Know the corrosion resistance of metal alloys before picking—knowing this information spares you from facing consistent maintenance problems. Checking corrosion resistance is the best way to ensure your maintenance workers don’t spend too much time wiping away rust because you didn’t realize the material had low degradation resistance.
Do You Want Design and Finishing Options?
Design and finishing aren’t a requirement, but knowing you have the option to design something unique for a building or other project is essential. Most contractors looking into how to choose a metal type for their project may overlook this because it seems unnecessary, but it actually could make a structure stand out. If you have a moment to discuss design and finishing options with a metal fabricator, listen to what they say.
Overview of Sheet Metal Materials
Now that you have explored essential questions about your project, let’s look at sheet metal alloys that might work for you.
Stainless steel (SS) is a great material because it’s durable, highly hygienic, and eco-friendly. SS has many grades, including the popular austenitic SS series 300—which is magnetic; the others, ferritic and martensitic, are non-magnetic. However, this material is pricey and can still show signs of rust.
Copper is a beautiful decorative metal that is inexpensive and completely malleable. It’s easy to form this metal into any shape you’d like. However, one drawback of copper is that it’s an electrical conductor. If the wire ever frays, it could cause an electrical current leading to power outages and fires.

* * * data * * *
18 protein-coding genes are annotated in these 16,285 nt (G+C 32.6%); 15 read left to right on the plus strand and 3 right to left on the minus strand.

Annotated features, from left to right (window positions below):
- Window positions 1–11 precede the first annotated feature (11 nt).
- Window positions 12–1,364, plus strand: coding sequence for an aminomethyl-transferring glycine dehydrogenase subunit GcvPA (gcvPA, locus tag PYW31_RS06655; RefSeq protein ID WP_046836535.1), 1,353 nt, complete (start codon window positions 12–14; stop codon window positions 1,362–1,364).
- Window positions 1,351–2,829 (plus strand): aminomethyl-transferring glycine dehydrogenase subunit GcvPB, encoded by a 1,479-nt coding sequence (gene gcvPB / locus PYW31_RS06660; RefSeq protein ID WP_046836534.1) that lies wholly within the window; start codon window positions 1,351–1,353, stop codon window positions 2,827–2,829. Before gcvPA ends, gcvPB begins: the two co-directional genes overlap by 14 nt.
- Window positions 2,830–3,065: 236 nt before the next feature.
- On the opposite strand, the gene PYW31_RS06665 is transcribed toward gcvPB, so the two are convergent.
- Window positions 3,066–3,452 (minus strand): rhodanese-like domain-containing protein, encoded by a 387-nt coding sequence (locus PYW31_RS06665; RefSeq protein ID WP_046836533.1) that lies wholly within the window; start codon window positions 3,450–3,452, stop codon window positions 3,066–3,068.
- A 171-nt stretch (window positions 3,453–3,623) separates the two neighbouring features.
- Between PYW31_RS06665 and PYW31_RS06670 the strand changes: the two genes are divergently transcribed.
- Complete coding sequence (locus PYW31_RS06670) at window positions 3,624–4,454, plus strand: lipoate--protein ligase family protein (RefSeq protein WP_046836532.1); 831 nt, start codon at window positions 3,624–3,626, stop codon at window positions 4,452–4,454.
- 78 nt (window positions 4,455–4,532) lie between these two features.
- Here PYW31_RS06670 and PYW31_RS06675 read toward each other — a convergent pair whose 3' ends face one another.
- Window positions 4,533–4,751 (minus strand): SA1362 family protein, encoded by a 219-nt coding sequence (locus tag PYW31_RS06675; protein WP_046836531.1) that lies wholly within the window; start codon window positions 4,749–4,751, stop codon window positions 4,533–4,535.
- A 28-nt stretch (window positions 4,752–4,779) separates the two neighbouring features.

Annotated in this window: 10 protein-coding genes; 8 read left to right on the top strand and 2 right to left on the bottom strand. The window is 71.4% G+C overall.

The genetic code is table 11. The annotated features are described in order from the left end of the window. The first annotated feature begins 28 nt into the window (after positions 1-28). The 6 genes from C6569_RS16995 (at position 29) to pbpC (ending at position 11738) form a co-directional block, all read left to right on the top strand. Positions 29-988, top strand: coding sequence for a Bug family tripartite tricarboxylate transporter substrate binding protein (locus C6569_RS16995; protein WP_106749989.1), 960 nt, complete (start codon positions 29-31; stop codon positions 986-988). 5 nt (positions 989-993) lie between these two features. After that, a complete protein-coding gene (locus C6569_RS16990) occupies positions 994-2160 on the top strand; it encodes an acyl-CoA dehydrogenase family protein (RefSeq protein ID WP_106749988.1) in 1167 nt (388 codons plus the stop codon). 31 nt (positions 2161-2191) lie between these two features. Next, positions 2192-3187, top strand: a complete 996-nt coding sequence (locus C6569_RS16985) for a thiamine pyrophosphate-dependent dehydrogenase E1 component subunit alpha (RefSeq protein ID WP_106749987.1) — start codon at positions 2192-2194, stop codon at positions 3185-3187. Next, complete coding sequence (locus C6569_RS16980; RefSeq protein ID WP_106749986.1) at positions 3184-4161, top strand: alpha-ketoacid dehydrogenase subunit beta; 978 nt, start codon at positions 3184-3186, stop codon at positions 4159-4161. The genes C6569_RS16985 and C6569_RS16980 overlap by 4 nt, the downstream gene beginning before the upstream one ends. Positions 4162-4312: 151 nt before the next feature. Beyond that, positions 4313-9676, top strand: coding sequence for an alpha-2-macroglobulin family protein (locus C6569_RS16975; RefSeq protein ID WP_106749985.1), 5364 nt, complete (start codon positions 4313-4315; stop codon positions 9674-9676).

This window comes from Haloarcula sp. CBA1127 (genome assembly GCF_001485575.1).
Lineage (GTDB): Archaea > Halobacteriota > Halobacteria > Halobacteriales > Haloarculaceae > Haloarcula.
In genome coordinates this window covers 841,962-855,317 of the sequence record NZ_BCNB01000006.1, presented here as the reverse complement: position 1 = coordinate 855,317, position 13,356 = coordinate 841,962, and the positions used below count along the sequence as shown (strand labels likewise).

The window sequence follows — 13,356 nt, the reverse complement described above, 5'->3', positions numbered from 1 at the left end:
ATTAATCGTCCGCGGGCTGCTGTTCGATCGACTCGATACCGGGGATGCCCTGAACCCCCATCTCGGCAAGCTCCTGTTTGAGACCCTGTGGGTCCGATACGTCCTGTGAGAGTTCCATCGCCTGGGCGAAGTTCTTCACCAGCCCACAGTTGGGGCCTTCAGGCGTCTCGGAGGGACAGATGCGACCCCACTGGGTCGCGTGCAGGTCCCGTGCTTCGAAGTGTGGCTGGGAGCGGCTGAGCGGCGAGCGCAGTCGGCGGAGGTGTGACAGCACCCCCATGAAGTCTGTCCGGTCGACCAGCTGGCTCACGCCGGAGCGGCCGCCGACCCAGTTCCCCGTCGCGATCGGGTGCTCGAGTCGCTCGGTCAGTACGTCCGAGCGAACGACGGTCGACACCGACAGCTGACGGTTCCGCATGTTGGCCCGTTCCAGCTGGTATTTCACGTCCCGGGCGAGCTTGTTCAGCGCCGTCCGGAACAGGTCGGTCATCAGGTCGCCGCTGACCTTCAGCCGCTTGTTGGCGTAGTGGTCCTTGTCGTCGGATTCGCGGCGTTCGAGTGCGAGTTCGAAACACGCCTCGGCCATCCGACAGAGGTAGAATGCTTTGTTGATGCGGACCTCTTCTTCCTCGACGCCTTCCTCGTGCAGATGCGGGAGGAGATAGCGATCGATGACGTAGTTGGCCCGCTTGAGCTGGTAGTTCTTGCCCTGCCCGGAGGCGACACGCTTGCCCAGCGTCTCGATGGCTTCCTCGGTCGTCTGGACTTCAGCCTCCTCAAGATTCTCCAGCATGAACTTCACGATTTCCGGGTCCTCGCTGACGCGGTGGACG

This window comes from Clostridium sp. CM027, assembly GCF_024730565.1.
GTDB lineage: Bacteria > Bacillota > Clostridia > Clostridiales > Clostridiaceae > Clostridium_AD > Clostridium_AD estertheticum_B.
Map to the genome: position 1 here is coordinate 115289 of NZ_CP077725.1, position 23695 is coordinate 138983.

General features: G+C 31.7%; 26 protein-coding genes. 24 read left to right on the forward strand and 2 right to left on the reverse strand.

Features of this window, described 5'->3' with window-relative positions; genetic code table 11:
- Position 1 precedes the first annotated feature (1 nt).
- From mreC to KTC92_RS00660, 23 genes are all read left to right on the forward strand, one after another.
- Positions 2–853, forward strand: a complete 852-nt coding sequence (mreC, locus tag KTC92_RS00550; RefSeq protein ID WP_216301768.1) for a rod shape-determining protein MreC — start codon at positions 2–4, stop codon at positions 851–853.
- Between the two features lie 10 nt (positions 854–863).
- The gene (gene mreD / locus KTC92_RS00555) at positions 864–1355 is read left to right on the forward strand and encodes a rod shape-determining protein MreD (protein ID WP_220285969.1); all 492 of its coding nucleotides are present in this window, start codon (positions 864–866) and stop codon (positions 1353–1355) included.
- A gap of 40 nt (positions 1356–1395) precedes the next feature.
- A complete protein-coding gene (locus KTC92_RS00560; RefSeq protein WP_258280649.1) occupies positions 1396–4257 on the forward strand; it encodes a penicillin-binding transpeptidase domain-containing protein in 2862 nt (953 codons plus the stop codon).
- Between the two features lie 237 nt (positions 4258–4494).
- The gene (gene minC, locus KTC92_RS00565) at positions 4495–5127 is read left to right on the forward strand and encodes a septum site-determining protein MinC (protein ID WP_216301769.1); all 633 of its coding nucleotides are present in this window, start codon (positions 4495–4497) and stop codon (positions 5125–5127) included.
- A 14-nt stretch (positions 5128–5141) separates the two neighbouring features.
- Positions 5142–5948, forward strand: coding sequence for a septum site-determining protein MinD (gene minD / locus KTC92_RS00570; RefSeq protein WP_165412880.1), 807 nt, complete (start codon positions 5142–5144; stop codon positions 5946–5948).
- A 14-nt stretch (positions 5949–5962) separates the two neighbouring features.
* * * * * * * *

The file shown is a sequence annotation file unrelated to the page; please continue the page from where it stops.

Aluminum is a fantastic choice if you need an affordable alloy with characteristics similar to stainless steel—both are corrosion-resistant and form into any shape or size you desire. The biggest downside is that it’s vulnerable to high temperatures, so if you are in a warmer climate, it’s a good idea not to use aluminum.
Overview of Sheet Metal Fabrication Processes
The last thing to go over is the metal fabrication processes. While working with a metal fabricator, they’re going to mention different procedures to use on metal sheets. During the conversation, you will learn about the pros and cons, a brief description of the process, and what metals are best for these processes.
The procedure uses a blade to shear the metal. The processes include photochemical machining, a CAD system that draws a cut out using a stencil, and laser cutting, which uses a chemical mixture to cut clean edges.
A bending machine grabs onto a metal sheet and uses geometry stamps to press metals into different shapes. This process generally uses a punch and stamp method that bends the metal at or above 90-degree angles to achieve a shape.
If you need a tight fit or edge, hemming is the method. The hemming process folds its edges, creating a tighter hold around itself or another metal piece. Your metal fabricator can discuss this process more, including the differences between the two hemming processes: roll hemming and conventional die. The main difference is that roll hemming uses a roller, while conventional die uses a hemming tool to fold the metal.
Custom Manufacturing and Polishing, Inc doesn’t gatekeep. We enjoy helping customers like yourself understand the difference between copper and stainless steel sheet plates. We’re just as curious as you to learn more about your project so that we can recommend the best service. Our team of highly-trained metal fabricators is here to bring your creation to life and walk you through the right metal for your project.